Wednesday, January 28, 2009

Smoke in the wind?...

I think something is tickling my alarm sensors concerning the farm program.  It may be because Republicans are out of power and seem to be searching for a theme to counter the Obama political clout, but the right may be concentrating on spending and entitlements like farm payments.
“This was not a drive-by P.R. stunt, and I actually thought it might be. It was a substantive, in-depth discussion with our conference, and he’s very effective. He knows that the debt and the deficit are huge long-term problems as well and he made a compelling case. He sounded, frankly, a lot like a Republican,” -  Representative Zach Wamp, Republican of Tennessee.
As I said, the GOP should do its best to pare the worst of the social spending out of the stimulus bill; but they should save their fire for entitlement reform, just as important for long-term fiscal health. Obama will be their ally on that. [Link]
Now consider the conservative think-tank, The Hudson Institute, and a guy who used to do a lot of speaking to farm groups, Dennis Avery.
Did global warming dump U.S. Airways flight 1549 into the Hudson River by attracting more geese to New York airports? Time Magazine says yes. Time notes a four-fold increase in airplane bird strikes since 1990, and blames global warming and destruction of wild bird habitat for the increased collisions.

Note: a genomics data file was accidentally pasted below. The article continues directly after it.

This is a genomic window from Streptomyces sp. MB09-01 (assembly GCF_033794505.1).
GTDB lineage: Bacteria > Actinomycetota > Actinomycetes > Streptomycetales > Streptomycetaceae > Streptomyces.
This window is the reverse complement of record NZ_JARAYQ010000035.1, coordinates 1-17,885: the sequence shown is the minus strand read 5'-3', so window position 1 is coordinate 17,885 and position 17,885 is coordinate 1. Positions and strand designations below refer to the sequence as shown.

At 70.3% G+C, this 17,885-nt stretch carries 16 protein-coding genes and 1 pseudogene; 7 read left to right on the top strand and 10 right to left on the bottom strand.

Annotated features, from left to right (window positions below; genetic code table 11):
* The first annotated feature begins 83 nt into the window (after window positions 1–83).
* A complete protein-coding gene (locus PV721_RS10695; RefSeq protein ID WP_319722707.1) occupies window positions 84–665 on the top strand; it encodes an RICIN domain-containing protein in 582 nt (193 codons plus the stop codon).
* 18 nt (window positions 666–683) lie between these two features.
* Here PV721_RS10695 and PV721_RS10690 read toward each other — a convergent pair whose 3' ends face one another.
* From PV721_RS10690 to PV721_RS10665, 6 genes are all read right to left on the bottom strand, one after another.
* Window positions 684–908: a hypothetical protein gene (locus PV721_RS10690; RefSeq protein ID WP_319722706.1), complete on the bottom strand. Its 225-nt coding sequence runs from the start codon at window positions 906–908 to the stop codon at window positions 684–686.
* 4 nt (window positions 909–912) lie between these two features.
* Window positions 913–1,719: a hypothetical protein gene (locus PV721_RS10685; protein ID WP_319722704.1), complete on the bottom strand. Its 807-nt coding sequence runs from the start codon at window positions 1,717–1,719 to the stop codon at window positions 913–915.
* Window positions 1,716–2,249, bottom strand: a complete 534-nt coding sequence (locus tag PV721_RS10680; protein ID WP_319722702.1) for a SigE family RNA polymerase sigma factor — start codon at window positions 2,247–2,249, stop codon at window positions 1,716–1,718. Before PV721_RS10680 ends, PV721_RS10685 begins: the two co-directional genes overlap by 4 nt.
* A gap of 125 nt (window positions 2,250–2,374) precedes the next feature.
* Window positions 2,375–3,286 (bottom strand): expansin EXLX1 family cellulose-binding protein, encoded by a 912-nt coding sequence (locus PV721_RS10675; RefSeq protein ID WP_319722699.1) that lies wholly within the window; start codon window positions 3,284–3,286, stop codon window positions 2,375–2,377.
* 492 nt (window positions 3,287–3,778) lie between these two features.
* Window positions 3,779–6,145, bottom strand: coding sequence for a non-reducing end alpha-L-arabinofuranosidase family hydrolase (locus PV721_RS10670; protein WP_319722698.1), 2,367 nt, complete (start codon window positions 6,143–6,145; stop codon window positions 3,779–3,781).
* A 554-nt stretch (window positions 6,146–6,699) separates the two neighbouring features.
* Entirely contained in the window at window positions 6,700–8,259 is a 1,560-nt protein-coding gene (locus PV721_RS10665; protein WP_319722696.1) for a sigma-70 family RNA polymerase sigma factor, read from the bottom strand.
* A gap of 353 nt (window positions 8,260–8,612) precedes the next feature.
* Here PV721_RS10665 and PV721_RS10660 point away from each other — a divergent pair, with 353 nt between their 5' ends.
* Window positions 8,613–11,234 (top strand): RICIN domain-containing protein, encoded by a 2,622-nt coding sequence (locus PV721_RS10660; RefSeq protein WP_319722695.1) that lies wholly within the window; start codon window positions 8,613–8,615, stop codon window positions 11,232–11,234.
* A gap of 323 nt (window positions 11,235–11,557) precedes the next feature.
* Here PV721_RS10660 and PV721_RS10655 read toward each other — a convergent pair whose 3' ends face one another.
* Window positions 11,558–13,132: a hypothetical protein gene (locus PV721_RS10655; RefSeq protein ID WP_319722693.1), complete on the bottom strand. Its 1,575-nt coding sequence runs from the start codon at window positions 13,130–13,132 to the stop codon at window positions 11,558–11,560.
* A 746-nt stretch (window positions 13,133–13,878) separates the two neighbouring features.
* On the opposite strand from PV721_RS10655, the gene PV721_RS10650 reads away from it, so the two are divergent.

Time reached the wrong conclusion. Research indicates we should blame the prosaic corn harvester—and perhaps our attempt to expand corn production for biofuels. Canada geese numbers have increased five-fold since 1970 for one overwhelming reason —farmers’ expanding use of those big corn picker-shellers. The big bright-colored harvesters now roar across the fields every autumn, picking the ears and shelling the corn kernels. With millions of tons of loose corn, some inevitably trickles to the ground, where the geese cheerfully snack it up.  [More of an interesting take on  geese, corn and ethanol.]
The change in political power could provoke collateral damage in farm policy.  At the very least, we could see stricter payment limits and means-testing, if not outright payment cuts.

The right is looking for issues that make them look less like the spenders they were under the Bush administration.  Political power shifts and continued concentration in agriculture may provide a tipping point for the struggle against subsidies.

Nah...I've fallen for that hope before...

[Thanks, Linda]

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